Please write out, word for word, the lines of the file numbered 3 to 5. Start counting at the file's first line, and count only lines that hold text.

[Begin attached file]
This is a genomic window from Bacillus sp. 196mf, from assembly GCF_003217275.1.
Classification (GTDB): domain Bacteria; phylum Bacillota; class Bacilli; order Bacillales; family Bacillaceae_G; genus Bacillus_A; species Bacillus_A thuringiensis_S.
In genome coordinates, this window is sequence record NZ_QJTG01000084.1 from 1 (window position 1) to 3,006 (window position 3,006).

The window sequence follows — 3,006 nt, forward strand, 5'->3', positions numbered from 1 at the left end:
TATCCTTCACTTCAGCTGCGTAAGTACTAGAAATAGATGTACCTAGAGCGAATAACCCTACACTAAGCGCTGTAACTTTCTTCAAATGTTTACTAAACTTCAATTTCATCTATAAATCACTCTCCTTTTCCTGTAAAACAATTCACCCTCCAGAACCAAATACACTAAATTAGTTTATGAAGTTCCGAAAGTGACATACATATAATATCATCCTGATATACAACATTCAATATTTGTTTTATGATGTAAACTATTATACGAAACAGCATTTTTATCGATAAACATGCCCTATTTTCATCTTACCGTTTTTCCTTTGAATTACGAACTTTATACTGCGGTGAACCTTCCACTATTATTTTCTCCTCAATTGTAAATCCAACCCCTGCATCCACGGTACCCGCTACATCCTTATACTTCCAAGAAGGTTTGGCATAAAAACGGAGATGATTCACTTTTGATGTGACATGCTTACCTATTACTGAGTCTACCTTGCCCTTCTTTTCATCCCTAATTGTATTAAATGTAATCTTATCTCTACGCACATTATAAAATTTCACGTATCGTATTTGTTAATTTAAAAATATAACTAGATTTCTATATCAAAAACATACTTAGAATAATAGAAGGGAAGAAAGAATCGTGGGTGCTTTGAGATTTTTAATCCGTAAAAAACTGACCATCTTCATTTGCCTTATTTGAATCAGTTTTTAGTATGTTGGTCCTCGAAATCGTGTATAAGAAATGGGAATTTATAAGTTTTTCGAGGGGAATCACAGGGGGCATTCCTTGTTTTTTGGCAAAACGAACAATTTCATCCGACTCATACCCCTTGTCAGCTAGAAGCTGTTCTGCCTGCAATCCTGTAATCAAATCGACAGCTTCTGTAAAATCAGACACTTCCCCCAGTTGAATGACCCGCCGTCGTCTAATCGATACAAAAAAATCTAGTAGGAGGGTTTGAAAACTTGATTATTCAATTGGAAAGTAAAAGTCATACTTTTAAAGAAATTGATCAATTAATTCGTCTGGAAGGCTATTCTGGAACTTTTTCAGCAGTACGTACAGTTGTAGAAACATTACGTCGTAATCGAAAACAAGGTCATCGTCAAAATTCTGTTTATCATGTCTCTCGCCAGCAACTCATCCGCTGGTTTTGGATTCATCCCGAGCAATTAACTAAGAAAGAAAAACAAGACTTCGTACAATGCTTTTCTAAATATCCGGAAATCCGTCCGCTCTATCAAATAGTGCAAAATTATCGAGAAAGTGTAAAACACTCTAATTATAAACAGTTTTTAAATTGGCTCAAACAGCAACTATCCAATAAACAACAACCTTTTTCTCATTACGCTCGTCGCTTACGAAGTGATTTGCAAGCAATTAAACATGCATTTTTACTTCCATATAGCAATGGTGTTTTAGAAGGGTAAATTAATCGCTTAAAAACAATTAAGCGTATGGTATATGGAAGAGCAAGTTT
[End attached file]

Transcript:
In genome coordinates, this window is sequence record NZ_QJTG01000084.1 from 1 (window position 1) to 3,006 (window position 3,006).

The window sequence follows — 3,006 nt, forward strand, 5'->3', positions numbered from 1 at the left end:
TATCCTTCACTTCAGCTGCGTAAGTACTAGAAATAGATGTACCTAGAGCGAATAACCCTACACTAAGCGCTGTAACTTTCTTCAAATGTTTACTAAACTTCAATTTCATCTATAAATCACTCTCCTTTTCCTGTAAAACAATTCACCCTCCAGAACCAAATACACTAAATTAGTTTATGAAGTTCCGAAAGTGACATACATATAATATCATCCTGATATACAACATTCAATATTTGTTTTATGATGTAAACTATTATACGAAACAGCATTTTTATCGATAAACATGCCCTATTTTCATCTTACCGTTTTTCCTTTGAATTACGAACTTTATACTGCGGTGAACCTTCCACTATTATTTTCTCCTCAATTGTAAATCCAACCCCTGCATCCACGGTACCCGCTACATCCTTATACTTCCAAGAAGGTTTGGCATAAAAACGGAGATGATTCACTTTTGATGTGACATGCTTACCTATTACTGAGTCTACCTTGCCCTTCTTTTCATCCCTAATTGTATTAAATGTAATCTTATCTCTACGCACATTATAAAATTTCACGTATCGTATTTGTTAATTTAAAAATATAACTAGATTTCTATATCAAAAACATACTTAGAATAATAGAAGGGAAGAAAGAATCGTGGGTGCTTTGAGATTTTTAATCCGTAAAAAACTGACCATCTTCATTTGCCTTATTTGAATCAGTTTTTAGTATGTTGGTCCTCGAAATCGTGTATAAGAAATGGGAATTTATAAGTTTTTCGAGGGGAATCACAGGGGGCATTCCTTGTTTTTTGGCAAAACGAACAATTTCATCCGACTCATACCCCTTGTCAGCTAGAAGCTGTTCTGCCTGCAATCCTGTAATCAAATCGACAGCTTCTGTAAAATCAGACACTTCCCCCAGTTGAATGACCCGCCGTCGTCTAATCGATACAAAAAAATCTAGTAGGAGGGTTTGAAAACTTGATTATTCAATTGGAAAGTAAAAGTCATACTTTTAAAGAAATTGATCAATTAATTCGTCTGGAAGGCTATTCTGGAACTTTTTCAGCAGTACGTACAGTTGTAGAAACATTACGTCGTAATCGAAAACAAGGTCATCGTCAAAATTCTGTTTATCATGTCTCTCGCCAGCAACTCATCCGCTGGTTTTGGATTCATCCCGAGCAATTAACTAAGAAAGAAAAACAAGACTTCGTACAATGCTTTTCTAAATATCCGGAAATCCGTCCGCTCTATCAAATAGTGCAAAATTATCGAGAAAGTGTAAAACACTCTAATTATAAACAGTTTTTAAATTGGCTCAAACAGCAACTATCCAATAAACAACAACCTTTTTCTCATTACGCTCGTCGCTTACGAAGTGATTTGCAAGCAATTAAACATGCATTTTTACTTCCATATAGCAATGGTGTTTTAGAAGGGTAAATTAATCGCTTAAAAACAATTAAGCGTATGGTATATGGAAGAGCAAGTTT